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Trump’s Press Conference With Putin Will Go Down in History

The U.S. president doesn’t seem concerned that Putin’s cronies interfered in the 2016 election, and the Russian president admitted to wanting Trump in the White House

The President of the United States of America Donald Trump and President of the Russian Federation Vladimir Putin (R) shake hands during their joint press conference in the Presidential PalaceHelsinki Summit, Finland - 16 Jul 2018

in Helsinki, Finland.

Jussi Nukari/REX Shutterstock

UPDATE: During a joint press conference with Vladimir Putin following the Monday summit, President Trump bashed the FBI at length, suggested the case of 12 Russian intelligence officers indicted by the Justice Department be outsourced to Russian intelligence and reaffirmed that he believes Putin – not U.S. intelligence – in the matter of Russian interference in the 2016 election. “President Putin was extremely strong and powerful in his denial,” Trump said.

Though Trump said he doesn’t “see any reason why it would be” Russia to interfere in the election, minutes earlier Putin admitted that he wanted Trump to win. “Yes, I did,” Putin said when asked if he wanted Trump to be elected.

When asked if he possessed any compromising information on Trump, the two leaders turned to each other and exchanged smiles. “I heard the rumors,” Putin said with a laugh.

Trump concluded the press conference by abruptly pivoting from denying he is compromised by Russia to discussing FBI agent Peter Strzok’s testimony before Congress last Thursday. “If anybody watched Peter Strzok testify over the last couple of days, and I was in Brussels watching it, it was a disgrace to the FBI, a disgrace to our country and you would say that that was a total witch hunt,” Trump said. “Thank you very much everybody.”

Original post below.

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On Friday, Deputy Attorney General Rod Rosenstein announced charges against 12 Russian intelligence officers for hacking Hillary Clinton’s campaign and other Democratic organizations prior to the 2016 election. The indictment described in astonishing detail the complexity of the operation, which sought to obtain voter data and publicize stolen documents in an effort to install Donald Trump in the White House. For example, when in July 2016 the future president called on Russia to unearth Clinton’s missing emails, the officials responded by attempting to hack into her campaign that very day. “The warning lights are blinking red again,” Director of National Intelligence Dan Coats said after the indictment was released. “Today, the digital infrastructure that serves this country is literally under attack.”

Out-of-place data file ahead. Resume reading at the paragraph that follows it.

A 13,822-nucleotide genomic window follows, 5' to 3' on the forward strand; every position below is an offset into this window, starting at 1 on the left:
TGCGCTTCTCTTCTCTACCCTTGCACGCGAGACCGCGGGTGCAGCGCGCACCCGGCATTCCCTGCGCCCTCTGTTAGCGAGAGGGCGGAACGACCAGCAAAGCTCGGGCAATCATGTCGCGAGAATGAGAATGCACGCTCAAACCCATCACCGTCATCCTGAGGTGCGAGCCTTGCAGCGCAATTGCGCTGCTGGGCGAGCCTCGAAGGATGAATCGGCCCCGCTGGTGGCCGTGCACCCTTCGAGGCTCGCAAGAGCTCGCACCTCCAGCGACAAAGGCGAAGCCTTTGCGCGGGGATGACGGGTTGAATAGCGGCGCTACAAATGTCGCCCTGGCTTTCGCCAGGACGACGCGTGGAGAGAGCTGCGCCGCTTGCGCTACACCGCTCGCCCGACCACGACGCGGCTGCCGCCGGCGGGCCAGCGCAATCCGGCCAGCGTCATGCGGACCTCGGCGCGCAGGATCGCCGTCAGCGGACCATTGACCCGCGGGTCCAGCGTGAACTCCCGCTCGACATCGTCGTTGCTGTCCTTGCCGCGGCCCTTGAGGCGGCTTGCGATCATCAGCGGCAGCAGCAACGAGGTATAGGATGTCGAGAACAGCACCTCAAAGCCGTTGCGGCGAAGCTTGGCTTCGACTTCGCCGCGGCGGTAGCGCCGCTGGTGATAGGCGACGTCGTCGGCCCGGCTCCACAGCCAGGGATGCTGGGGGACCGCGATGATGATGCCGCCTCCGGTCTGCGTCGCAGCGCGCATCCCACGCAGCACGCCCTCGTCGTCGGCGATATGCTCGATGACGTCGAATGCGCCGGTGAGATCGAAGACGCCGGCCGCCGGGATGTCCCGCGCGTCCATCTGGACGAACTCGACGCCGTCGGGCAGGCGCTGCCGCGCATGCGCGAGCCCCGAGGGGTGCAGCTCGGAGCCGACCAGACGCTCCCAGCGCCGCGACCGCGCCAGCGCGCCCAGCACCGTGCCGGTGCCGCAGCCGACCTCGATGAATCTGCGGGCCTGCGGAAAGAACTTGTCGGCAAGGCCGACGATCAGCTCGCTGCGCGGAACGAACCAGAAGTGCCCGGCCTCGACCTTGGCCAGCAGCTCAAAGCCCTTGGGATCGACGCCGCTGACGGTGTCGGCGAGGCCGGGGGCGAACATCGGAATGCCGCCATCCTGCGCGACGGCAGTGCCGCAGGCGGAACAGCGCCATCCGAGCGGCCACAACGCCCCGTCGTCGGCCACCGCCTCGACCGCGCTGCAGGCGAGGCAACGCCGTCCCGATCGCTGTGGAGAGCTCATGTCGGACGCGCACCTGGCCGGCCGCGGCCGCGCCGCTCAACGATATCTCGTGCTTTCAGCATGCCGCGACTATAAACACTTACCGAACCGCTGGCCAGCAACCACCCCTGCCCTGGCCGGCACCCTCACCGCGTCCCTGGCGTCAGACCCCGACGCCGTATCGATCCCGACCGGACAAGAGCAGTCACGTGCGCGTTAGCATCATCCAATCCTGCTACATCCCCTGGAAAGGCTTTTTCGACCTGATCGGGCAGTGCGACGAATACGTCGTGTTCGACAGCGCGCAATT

Several lawmakers called on Trump to cancel his Monday summit with Russia’s Vladimir Putin, or to at least join U.S. intelligence agencies in acknowledging that Russia interfered in the election. The president responded congratulating Putin for hosting a “truly great” World Cup.

Not only did Trump fail to scold Russia for attacking the United States, he blamed the Democratic National Committee. “I think the DNC should be ashamed of themselves for allowing themselves to be hacked,” the president told CBS during a two-day stopover at his golf club in Turnberry, Scotland. During the same interview, the president made explicit what his behavior toward America’s allies has long suggested: Europe should now be considered an enemy of the United States. “I think the European Union is a foe,” he said.

When asked whether he would press Putin to extradite the 12 intelligence officers charged by the Justice Department, Trump said he “hadn’t thought” about it.

A day later, the president lashed out at the media, tweeting that he could emerge from Monday’s meeting with “the great city of Moscow as retribution for all of the sins and evils committed by Russia,” but that it wouldn’t be enough. Undeterred by the shooting that left five staffers of an Annapolis, Maryland, newspaper dead just over two weeks earlier, the president once again called the media the “enemy of the people.”